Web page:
category 10: A classic by an author that is new to you
Death Comes for the Archbishop by Willa Cather (1927)
Willa Cather is an author whose writing I have wanted to read for a while; though I knew very little about her. Specifically, I have wanted to read My Antonia for no reason other than that the title intrigued me. My local library did not have that book on the shelf. They did have Death Comes for the Archbishop, which I had not heard of before.
Cather took up the past, but rather than a personal past she evokes a shared historical past in Death Comes for the Archibishop, the story of two French missionaries who brought the southwest into the United States after the Mexican War, one of whom built the cathedral at Santa Fe. . . Cather was elected to the National Institute of Arts and Letters and later the American Academy of Arts and Letters. The latter awarded her its Howells Medal for Fiction for Death Comes for the Archbishop in 1930, (source)I loved everything about this book!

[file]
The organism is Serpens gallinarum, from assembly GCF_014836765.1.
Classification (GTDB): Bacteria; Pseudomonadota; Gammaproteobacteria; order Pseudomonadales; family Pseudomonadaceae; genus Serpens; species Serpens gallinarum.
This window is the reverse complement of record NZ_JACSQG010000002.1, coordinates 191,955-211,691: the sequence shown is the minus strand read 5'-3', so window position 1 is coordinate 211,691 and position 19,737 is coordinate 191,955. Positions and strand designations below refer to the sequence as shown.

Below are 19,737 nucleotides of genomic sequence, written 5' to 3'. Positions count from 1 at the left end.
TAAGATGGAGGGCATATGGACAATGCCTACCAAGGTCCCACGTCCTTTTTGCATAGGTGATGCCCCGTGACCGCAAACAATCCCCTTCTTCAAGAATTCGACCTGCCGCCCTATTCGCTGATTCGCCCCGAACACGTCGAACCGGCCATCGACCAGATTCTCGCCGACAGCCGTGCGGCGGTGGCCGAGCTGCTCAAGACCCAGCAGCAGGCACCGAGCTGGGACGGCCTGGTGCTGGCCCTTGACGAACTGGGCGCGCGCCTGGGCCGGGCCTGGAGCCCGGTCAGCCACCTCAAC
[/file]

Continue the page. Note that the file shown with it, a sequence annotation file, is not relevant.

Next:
The story was wonderful, and Cather's descriptions of people and places were flawless. I identified quite a lot with Jean Marie Latour, the titular character, so I found it effortless to see and think and feel as he did throughout the book. As a matter of fact, the long-lived friendship between Father Latour and Father Vaillant struck me as rather similar to that of myself and my husband; they complemented each other very well. Willa Cather's writing is beautiful and graceful, her treatment gentle and thoughtful. I did not want to put this book down, and when the Bishop departed this life and I closed the book on his world, we both did so with a deep sense of contentment.